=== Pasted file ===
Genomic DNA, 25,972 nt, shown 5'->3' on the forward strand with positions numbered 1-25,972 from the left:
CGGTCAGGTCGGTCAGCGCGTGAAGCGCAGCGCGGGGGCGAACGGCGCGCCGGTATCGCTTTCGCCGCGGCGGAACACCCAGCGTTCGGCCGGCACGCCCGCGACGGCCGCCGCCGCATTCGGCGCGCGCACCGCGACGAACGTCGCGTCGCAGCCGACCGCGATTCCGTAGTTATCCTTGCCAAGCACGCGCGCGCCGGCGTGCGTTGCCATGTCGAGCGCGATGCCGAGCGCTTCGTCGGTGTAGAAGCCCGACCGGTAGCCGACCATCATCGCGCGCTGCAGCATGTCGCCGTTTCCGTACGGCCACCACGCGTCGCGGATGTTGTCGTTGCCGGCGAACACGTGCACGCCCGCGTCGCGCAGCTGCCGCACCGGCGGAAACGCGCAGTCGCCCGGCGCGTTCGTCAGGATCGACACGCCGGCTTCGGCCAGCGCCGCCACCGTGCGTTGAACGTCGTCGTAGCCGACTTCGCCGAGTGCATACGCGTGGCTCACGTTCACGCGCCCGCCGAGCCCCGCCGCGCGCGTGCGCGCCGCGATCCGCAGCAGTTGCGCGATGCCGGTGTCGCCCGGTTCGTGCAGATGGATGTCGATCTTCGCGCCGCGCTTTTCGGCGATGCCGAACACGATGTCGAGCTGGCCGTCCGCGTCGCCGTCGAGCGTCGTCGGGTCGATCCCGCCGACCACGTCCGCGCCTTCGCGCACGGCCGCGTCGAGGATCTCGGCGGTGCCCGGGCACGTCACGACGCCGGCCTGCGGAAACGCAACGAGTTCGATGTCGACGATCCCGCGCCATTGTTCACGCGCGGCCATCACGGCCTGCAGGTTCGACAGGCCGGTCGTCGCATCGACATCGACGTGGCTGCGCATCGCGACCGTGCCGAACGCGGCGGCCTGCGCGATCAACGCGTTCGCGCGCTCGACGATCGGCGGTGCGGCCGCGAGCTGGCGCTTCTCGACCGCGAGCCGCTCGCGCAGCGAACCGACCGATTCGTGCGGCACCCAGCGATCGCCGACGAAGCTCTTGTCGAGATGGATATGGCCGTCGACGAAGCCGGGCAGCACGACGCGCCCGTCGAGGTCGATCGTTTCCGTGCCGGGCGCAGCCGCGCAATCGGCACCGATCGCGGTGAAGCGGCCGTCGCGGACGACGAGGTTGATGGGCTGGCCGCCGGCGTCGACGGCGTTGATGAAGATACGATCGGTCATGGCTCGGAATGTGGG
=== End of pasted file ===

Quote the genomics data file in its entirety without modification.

Genomic DNA, 25,972 nt, shown 5'->3' on the forward strand with positions numbered 1-25,972 from the left:
CGGTCAGGTCGGTCAGCGCGTGAAGCGCAGCGCGGGGGCGAACGGCGCGCCGGTATCGCTTTCGCCGCGGCGGAACACCCAGCGTTCGGCCGGCACGCCCGCGACGGCCGCCGCCGCATTCGGCGCGCGCACCGCGACGAACGTCGCGTCGCAGCCGACCGCGATTCCGTAGTTATCCTTGCCAAGCACGCGCGCGCCGGCGTGCGTTGCCATGTCGAGCGCGATGCCGAGCGCTTCGTCGGTGTAGAAGCCCGACCGGTAGCCGACCATCATCGCGCGCTGCAGCATGTCGCCGTTTCCGTACGGCCACCACGCGTCGCGGATGTTGTCGTTGCCGGCGAACACGTGCACGCCCGCGTCGCGCAGCTGCCGCACCGGCGGAAACGCGCAGTCGCCCGGCGCGTTCGTCAGGATCGACACGCCGGCTTCGGCCAGCGCCGCCACCGTGCGTTGAACGTCGTCGTAGCCGACTTCGCCGAGTGCATACGCGTGGCTCACGTTCACGCGCCCGCCGAGCCCCGCCGCGCGCGTGCGCGCCGCGATCCGCAGCAGTTGCGCGATGCCGGTGTCGCCCGGTTCGTGCAGATGGATGTCGATCTTCGCGCCGCGCTTTTCGGCGATGCCGAACACGATGTCGAGCTGGCCGTCCGCGTCGCCGTCGAGCGTCGTCGGGTCGATCCCGCCGACCACGTCCGCGCCTTCGCGCACGGCCGCGTCGAGGATCTCGGCGGTGCCCGGGCACGTCACGACGCCGGCCTGCGGAAACGCAACGAGTTCGATGTCGACGATCCCGCGCCATTGTTCACGCGCGGCCATCACGGCCTGCAGGTTCGACAGGCCGGTCGTCGCATCGACATCGACGTGGCTGCGCATCGCGACCGTGCCGAACGCGGCGGCCTGCGCGATCAACGCGTTCGCGCGCTCGACGATCGGCGGTGCGGCCGCGAGCTGGCGCTTCTCGACCGCGAGCCGCTCGCGCAGCGAACCGACCGATTCGTGCGGCACCCAGCGATCGCCGACGAAGCTCTTGTCGAGATGGATATGGCCGTCGACGAAGCCGGGCAGCACGACGCGCCCGTCGAGGTCGATCGTTTCCGTGCCGGGCGCAGCCGCGCAATCGGCACCGATCGCGGTGAAGCGGCCGTCGCGGACGACGAGGTTGATGGGCTGGCCGCCGGCGTCGACGGCGTTGATGAAGATACGATCGGTCATGGCTCGGAATGTGGG